At 27, good time girl Brittany Forgler (Jillian Bell, "22 Jump Street") gets a wake-up call when her quest to score Adderall from Doctor Falloway (Patch Darragh) turns into a dire health warning. The 'fat friend' of her slim roommate and supposed best friend Gretchen (Alice Lee) gets the opposite of support at home, but the daily runner upstairs they've dubbed 'Moneybags Martha' (Michaela Watkins) understands the younger woman's distress better than she does herself. After accepting new friends, a new love and finally, help, "Brittany Runs a Marathon."
Writer/director Paul Downs Colaizzo makes his feature film debut with a story based upon his own Brittany, a best friend much like his title character who, sliding into debt and drinking too much, turned her life around in her late twenties by setting a goal of running the NYC marathon. He's found his perfect star in Jillian Bell, an actress who not only lost the same amount of weight as her character in preparation for the role, but one who has proven she was more than ready to step up from supporting roles that proved her comedic chops into a dramatic lead leavened with humor. And Bell is supported here by a well cast ensemble from Tony nominee Micah Stock as Seth, a new running friend, to Utkarsh Ambudkar of TV's 'Brockmire' and 'The Mindy Project,' perfection as an unconventional romantic interest. Dependable character actress Watkins gives a hugely compassionate and sympathetic portrayal of a misunderstood woman while Lee humanizes what in lesser hands would be the 'bitch' role with unspoken moments of self reflection.
Brittany is eternally racing for subway trains whose doors close in front of her and shirking responsibility with comic antics. When her friend and theater boss Shannon (Jennifer Dundas) confronts Brittany about her perpetual lateness and how it impacts her coworkers, Brittany's response is to put on a British accent or impersonate "Babe in the City." Call it the Rebel Wilson reflex.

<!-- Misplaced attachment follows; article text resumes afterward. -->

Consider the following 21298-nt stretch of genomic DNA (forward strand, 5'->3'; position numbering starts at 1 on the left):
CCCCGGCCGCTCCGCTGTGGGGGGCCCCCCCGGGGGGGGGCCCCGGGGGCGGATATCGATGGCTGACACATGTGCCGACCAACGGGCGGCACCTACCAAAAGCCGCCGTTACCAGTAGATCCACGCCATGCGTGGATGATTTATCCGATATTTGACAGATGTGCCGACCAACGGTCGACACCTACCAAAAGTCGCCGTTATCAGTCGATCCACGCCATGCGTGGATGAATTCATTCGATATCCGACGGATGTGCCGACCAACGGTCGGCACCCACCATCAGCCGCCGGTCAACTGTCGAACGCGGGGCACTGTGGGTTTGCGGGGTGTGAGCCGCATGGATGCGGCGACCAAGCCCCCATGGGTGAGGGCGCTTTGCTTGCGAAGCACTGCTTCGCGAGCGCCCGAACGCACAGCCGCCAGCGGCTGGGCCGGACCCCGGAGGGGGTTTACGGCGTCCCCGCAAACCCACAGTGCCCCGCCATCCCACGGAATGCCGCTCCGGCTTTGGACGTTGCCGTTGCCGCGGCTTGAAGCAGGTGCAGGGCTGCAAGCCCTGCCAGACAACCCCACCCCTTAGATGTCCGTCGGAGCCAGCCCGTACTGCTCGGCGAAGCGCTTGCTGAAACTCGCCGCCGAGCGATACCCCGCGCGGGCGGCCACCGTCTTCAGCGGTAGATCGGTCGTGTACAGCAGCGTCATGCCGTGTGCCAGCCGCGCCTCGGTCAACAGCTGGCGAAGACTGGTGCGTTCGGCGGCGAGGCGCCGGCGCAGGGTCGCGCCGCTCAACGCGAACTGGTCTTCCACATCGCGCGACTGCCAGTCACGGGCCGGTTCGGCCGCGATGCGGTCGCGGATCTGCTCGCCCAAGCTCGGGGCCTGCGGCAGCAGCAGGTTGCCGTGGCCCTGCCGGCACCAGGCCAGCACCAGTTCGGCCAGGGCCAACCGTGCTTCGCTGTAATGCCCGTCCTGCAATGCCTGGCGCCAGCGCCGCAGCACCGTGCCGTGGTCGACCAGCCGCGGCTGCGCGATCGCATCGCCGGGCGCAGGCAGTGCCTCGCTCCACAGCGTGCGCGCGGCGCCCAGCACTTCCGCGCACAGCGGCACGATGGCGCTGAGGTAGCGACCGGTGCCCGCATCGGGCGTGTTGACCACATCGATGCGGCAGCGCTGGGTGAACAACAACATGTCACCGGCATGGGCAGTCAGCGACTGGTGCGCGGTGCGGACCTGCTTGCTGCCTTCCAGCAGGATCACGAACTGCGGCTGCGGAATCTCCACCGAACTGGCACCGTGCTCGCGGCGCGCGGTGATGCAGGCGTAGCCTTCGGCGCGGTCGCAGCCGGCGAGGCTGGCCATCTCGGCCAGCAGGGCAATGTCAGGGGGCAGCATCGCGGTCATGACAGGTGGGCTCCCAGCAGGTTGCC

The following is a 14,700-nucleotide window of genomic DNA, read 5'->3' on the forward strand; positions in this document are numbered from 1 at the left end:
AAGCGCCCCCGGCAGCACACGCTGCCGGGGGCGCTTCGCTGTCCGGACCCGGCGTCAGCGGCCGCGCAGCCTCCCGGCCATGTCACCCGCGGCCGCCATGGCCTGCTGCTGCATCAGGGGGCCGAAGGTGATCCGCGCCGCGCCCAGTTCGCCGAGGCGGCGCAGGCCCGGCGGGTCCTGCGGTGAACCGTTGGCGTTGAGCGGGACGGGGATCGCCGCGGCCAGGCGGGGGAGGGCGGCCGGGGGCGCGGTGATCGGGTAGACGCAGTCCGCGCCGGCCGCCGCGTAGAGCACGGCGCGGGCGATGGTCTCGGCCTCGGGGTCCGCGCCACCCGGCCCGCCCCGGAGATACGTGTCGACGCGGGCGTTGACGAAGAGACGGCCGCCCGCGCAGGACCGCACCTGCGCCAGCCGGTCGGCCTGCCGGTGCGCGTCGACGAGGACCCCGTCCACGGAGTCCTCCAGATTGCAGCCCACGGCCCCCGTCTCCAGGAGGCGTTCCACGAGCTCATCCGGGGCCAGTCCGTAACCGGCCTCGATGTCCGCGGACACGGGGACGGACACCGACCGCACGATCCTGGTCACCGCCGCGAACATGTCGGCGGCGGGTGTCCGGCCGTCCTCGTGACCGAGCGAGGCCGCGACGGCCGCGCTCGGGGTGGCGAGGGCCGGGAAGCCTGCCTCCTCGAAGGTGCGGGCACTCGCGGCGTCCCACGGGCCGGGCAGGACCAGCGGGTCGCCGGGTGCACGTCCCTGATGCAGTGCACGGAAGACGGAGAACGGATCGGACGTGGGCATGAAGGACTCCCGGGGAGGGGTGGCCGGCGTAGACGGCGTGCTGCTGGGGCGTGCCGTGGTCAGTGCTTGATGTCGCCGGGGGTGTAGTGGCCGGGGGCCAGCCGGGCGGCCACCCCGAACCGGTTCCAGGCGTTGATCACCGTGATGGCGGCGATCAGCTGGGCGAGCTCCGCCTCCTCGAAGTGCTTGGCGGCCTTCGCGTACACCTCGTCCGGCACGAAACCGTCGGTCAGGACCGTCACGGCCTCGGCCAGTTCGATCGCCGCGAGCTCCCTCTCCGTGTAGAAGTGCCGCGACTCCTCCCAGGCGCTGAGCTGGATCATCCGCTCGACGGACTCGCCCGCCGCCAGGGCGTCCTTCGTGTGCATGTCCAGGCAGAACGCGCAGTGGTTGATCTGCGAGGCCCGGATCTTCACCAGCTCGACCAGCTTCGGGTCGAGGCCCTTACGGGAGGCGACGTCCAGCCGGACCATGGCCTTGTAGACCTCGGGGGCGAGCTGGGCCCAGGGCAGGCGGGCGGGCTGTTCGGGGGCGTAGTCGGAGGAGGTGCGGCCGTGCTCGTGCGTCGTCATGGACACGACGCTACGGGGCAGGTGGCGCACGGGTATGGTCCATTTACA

After Falloway's diagnosis, Brittany, shocked by the cost of gym membership, prepares herself for a neighborhood run, but quickly retreats until Catherine (aka 'Moneybags Martha'), knocking on Brittany's door when she hears her sobbing, urges her forward by recommending bite size goals. Soon her brother-in-law Demetrius ("Get Out's" Lil Rel Howery) is feigning shock at her athletically induced sweat during Skype sessions from Philadelphia. Brittany lucks into an easy income stream when one of her failed interviews results in a referral for a dog and house sitting gig on the Upper East Side. When she realizes her night shift counterpart, Jern (Ambudkar), is crashing at the fashionable townhouse, Brittany moves in as well, tired of Gretchen's undermining. What begins as bickering turns into friendship, then something more, but an unexpected setback sends Brittany reeling and she flees back to Philadelphia and her sister Cici (Kate Arrington).
Colaizzo employs an extremely personal visual style, extreme close-ups of his protagonist keeping us in her physical space. The playwright's screenplay illuminates a defensive psychology, Brittany initially using comedy as a shield, then becoming hurtful rejecting help over pride. This is particularly acute in her relationship with Catherine, a woman whose problems are far more devastating but unseen because of initial perceptions, Seth acting as a counterweight between them. Also well articulated is the film's romance, Brittany rejecting the very tendencies in Jern which had held her back before realizing that, unlike Gretchen, he has her back. It is a mutually rewarding relationship allowed to develop outside Hollywood dictates.
The film presents New York City realistically, Brittany's cramped apartment a young Everywoman's, her Upper East Side squat exuding moneyed taste and space. Bell's hair, makeup and costuming shares a similar arc, loud and fussy toning down into sleeker and more neutral. The production was the first allowed to shoot during the marathon, animated maps our GPS. If the film has a drawback, it is in editing and pacing, scenes often ending abruptly yet the film seeming longer than its running time.
"Brittany Runs a Marathon" is a dramedy with a keen sense of its flawed heroine and her surroundings. It's inspirational yet never cloying.
Robin did not see this film.
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